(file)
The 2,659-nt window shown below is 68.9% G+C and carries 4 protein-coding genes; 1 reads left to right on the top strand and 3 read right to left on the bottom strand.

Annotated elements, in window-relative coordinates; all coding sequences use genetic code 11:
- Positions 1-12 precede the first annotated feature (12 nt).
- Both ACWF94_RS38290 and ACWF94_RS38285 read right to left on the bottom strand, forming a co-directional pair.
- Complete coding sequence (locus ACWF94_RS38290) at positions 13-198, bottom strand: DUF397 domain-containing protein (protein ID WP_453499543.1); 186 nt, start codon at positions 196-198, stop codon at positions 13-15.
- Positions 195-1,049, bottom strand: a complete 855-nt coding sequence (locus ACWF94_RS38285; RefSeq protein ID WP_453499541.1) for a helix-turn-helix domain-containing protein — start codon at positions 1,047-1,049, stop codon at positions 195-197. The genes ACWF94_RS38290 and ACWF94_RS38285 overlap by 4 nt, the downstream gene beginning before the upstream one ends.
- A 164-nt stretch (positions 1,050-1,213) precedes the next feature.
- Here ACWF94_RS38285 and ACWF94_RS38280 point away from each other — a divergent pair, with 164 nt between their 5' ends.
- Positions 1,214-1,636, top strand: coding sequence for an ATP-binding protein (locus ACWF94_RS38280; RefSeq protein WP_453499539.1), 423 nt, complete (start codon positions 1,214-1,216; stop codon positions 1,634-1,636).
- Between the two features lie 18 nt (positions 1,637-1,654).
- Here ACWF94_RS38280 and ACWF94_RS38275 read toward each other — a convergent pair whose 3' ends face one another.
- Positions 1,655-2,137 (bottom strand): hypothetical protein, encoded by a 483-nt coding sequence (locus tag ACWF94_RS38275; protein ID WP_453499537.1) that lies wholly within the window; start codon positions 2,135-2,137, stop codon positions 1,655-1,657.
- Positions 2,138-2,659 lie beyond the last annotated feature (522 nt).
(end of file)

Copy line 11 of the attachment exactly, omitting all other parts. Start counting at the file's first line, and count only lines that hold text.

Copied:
- Here ACWF94_RS38280 and ACWF94_RS38275 read toward each other — a convergent pair whose 3' ends face one another.